I bagged up 77.7k in chips to put me in the top 10 for the day, and roughly the top 10% of the field – exactly where I wanted to be after day one.  It was an interesting day, that started with the table from hell, flew skywards with some big hands, hit rocky ground with some cruel luck, and finally climbed again with a big hero call.

For those keeping score at home, here’s how the deck hit me today:
AA – 1 – lost
KK – 2 – lost both
QQ – 0
JJ – 5
TT – 1
99 – 1 – won nice race
88 – 1
77 – 1 – hit set, doubled up
66 – 1
55 – 1
44 – 1
33 – 1
22 – 0 – thankfully
AK – 6 – lost 3
AQ – 2

My Day 2 draw looks good with only Ricky Kroesen and Karsten Kobbing as the names I recognize.  Big day of poker tomorrow!

Another Day, Another Beat

November 18th, 2009 Poker, Travel No Comments »

I forgot to mention last night, that after I busted out of the Terminator at around 3am I was walking back through the casino and just up ahead of me two guys were approaching and I noticed one of them accidentally dropped a wad of $100 notes out of his back pocket.  I quickly yelled out to him that he’d dropped it, and he laughed as the two explained to me that the notes were actually fake and they “had been doing this prank all night to people”.  Awesome.  Part of me wanted to tell these guys to get a life (seriously) but I hoped that Karma was watching as I was now one in front and was expecting a payback today when I played the 6-handed event.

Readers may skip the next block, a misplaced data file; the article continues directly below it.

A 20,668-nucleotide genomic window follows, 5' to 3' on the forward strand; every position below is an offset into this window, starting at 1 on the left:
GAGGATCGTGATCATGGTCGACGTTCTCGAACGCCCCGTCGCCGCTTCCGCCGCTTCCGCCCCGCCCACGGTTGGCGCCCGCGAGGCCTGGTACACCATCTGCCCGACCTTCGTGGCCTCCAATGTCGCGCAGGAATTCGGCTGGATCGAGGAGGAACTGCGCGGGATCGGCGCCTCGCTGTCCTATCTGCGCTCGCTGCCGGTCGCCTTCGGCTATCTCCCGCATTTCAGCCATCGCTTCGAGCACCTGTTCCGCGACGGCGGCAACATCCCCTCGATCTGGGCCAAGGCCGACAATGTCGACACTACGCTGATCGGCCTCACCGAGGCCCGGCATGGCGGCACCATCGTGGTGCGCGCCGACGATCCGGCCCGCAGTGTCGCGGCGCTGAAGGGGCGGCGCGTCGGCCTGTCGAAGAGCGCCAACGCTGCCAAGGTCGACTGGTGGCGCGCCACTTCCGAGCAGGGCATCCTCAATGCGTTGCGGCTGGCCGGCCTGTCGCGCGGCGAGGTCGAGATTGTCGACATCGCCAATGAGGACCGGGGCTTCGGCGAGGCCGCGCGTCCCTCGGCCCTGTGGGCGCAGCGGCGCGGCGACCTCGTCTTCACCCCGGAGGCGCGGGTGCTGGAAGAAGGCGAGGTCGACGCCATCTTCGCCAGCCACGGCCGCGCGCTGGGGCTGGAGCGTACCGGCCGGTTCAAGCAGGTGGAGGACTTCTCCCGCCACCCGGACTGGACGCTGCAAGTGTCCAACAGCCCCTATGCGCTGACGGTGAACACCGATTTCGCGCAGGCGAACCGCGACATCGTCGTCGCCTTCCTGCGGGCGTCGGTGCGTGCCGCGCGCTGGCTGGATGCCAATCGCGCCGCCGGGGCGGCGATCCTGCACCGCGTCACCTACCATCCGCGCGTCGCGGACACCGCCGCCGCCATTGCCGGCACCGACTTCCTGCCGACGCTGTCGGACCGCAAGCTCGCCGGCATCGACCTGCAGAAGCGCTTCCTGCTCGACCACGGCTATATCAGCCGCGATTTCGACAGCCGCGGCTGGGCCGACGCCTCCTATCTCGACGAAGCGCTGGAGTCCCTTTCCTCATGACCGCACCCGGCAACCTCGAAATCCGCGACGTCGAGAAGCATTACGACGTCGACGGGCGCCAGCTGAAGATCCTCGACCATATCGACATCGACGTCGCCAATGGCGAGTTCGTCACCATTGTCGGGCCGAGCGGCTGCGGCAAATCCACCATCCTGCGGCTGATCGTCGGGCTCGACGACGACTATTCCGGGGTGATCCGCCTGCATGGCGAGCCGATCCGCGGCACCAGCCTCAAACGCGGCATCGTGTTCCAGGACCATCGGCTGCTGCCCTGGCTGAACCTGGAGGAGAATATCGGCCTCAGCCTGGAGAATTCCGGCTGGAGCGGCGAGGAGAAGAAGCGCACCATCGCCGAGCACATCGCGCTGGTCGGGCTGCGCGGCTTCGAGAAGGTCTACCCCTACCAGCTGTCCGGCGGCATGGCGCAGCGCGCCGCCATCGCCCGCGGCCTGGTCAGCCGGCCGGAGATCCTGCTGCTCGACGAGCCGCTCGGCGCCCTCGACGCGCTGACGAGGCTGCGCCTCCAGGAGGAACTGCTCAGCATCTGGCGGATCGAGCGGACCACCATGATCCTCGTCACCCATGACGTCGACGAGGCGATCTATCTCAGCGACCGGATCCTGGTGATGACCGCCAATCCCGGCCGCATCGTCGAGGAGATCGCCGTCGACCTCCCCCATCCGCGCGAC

I only got a few hours sleep last night, so I was pretty tired, but extremely focused and determined.  I’d been waiting for this event for a looooong time.  The only event I wanted to play in the PokerNews Cup was the 6-Max but due to lack of resources I had to work last minute which sucked.  However once again I found myself on a table with a fair whack of hyper-aggression, which I’m finding fkn annoyingly difficult to overcome.  This one guy just wanted to win every pot, so I had to wait to find a hand to strike with, but I kept getting royally bent over.  I raised pocket jacks to 500 at 100/200 and lagtard called in the BB.  Flop was QcTc3s and we both checked.  Turn was the Kc to give me a Royal Flush draw.  He checked, I bet 800, he called.  River was the Qs and he checked again.  I check behind and he flipped Qd4s.  I compliment him on his choice of starting hands and I’m informed that he “is going to call with any two cards for a raise of that size”.  Awesome.